Crossovers might be selling like hotcakes, but GM is committed to full-size SUVs and there’s showing that resolve today by unveiling the all-new Yukon and Yukon XL.
Set to go on sale later this year, the Yukon is instantly recognizable as it’s front fascia closely echoes the Sierra. Just like the pickup, the Yukon features a prominent grille which is flanked by C-shaped headlights with integrated LED daytime running lights. Further below, there’s LED fog lights and a more aerodynamic front bumper.
Moving further back, there’s an evolutionary body with more prominent character lines. The model also adopts a rakish C-pillar, sculpted doors and a relatively flat roof. The rear end also echoes the Tahoe and Suburban, but designers added L-shaped headlights for a bit of differentiation.
While the models look pretty familiar, they’ve grown in size. The standard Yukon is 6.7 inches (170 mm) longer and gains a 4.9 inch (124 mm) larger wheelbase. Thanks to this, the model has an additional 3 inches (76.2 mm) of second row legroom and a whopping 10.1 inches (257 mm) of extra third seat legroom. Furthermore, cargo capacity climbs 28.2 cubic feet (798 liters) to 122.9 cubic feet (3,480 liters) overall.
The Yukon XL is also larger than before, but the differences are smaller. Length climbs 1.3 inches (33 mm), while the wheelbase grows by 4.1 inches (104 mm). Second and third row legroom climbs by 2.3 and 2.2 inches (58 and 56mm) respectively, while there’s a massive cargo capacity of 144.7 cubic feet (4097 liters).
Moving into the cabin, drivers will find an improved design with higher quality materials. Highlights include a 10-inch infotainment system, an 8-inch digital display in the instrument cluster and a 15-inch head-up display. Customers can also get a panoramic glass sunroof and a rear seat entertainment system features two 12.6-inch touchscreen displays.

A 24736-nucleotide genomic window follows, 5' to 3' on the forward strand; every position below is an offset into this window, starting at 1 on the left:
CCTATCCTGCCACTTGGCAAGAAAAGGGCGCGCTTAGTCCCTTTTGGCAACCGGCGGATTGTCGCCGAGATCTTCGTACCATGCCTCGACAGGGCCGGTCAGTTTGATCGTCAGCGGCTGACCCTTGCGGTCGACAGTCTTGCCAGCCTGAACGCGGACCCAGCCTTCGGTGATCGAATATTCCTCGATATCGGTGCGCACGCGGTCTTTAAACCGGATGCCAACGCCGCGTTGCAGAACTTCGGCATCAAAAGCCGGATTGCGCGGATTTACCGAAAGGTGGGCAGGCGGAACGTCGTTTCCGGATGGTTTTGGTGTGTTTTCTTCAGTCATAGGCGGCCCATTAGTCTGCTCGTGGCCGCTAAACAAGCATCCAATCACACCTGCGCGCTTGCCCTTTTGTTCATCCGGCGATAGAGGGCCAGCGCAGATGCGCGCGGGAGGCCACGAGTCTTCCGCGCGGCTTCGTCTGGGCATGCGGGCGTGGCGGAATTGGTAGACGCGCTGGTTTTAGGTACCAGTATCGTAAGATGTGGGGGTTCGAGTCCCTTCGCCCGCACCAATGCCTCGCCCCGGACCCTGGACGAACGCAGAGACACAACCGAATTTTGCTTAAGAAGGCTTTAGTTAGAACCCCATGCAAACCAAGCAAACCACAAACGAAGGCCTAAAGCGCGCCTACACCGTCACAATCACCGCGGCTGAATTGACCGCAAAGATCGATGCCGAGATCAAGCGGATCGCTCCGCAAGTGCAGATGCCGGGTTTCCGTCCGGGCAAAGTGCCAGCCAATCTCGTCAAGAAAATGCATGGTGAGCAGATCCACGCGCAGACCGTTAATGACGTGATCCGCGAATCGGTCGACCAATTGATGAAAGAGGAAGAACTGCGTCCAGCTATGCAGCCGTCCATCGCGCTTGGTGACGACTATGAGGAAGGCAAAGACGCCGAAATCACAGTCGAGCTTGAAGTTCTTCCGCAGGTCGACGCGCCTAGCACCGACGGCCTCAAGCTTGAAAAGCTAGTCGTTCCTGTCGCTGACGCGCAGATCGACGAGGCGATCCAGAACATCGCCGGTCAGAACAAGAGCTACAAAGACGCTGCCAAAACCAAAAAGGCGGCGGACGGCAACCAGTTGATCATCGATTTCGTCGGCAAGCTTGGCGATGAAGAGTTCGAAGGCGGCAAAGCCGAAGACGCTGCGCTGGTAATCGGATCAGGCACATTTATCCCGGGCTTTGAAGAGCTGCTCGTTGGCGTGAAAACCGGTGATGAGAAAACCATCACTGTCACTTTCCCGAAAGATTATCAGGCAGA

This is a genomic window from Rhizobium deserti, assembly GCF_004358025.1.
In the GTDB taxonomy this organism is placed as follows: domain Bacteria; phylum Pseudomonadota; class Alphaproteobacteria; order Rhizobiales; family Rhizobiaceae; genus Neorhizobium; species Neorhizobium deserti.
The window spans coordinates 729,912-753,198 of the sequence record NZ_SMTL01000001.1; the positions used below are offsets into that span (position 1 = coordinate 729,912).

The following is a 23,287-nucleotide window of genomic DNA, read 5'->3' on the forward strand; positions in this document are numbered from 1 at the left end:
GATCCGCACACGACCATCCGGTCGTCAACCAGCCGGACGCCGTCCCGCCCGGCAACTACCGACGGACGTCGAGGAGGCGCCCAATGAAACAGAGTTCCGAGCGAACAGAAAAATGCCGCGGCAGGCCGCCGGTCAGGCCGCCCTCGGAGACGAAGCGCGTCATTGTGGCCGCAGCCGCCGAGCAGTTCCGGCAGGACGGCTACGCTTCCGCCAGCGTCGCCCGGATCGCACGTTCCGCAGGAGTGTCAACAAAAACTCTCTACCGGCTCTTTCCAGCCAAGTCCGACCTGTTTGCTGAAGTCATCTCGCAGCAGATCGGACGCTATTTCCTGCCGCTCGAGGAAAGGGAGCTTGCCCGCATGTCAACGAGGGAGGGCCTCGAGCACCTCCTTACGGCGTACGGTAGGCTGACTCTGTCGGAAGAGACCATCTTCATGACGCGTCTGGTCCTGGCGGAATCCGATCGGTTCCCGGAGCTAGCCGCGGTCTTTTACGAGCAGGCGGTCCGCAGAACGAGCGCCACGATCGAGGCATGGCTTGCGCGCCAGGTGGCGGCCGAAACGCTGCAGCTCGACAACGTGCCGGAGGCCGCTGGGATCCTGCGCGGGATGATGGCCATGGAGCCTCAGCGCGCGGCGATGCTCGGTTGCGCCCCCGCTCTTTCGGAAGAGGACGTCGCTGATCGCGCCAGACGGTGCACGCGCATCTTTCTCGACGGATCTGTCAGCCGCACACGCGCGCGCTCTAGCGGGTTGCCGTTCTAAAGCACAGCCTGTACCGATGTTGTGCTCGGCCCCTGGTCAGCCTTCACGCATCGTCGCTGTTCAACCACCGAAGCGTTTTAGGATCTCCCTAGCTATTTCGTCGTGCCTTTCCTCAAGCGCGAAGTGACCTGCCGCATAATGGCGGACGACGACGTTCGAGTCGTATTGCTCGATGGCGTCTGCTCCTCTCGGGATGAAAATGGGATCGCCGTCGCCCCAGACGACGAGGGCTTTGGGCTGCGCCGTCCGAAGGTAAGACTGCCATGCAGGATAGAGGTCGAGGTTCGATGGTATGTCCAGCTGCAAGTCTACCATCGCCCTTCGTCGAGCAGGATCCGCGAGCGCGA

Under the hood, the Yukon comes standard with a 5.3-liter V8 that produces 355 hp (265 kW / 360 PS) and 383 lb-ft (519 Nm) of torque. It features cylinder deactivation technology and is connected to a new ten-speed automatic transmission.
Upgrading to the luxurious Denali variants rewards buyers with a 6.2-liter V8 that develops 420 hp (313 kW / 426 PS) and 460 lb-ft (623 Nm) of torque. Customers can also opt for a newly available 3.0-liter six-cylinder diesel engine that produces 277 hp (207 kW / 281 PS) and 460 lb-ft (623 Nm) of torque.
Sticking with the performance theme, the Yukon and Yukon XL feature an all-new independent multilink rear suspension that promises to dramatically improve comfort and driving dynamics. The ride can further be enhanced by an Air Ride Adaptive Suspension and Magnetic Ride Control.
Like many modern vehicles, the Yukon can be equipped with a host of driver assistance systems. These include Automatic Emergency Braking, Forward Collision Alert, Front Pedestrian Braking and Rear Pedestrian Alert. Other features include Lane Change Alert with Side Blind Zone Alert, Lane Keep Assist with Lane Departure Warning and Front and Rear Park Assist.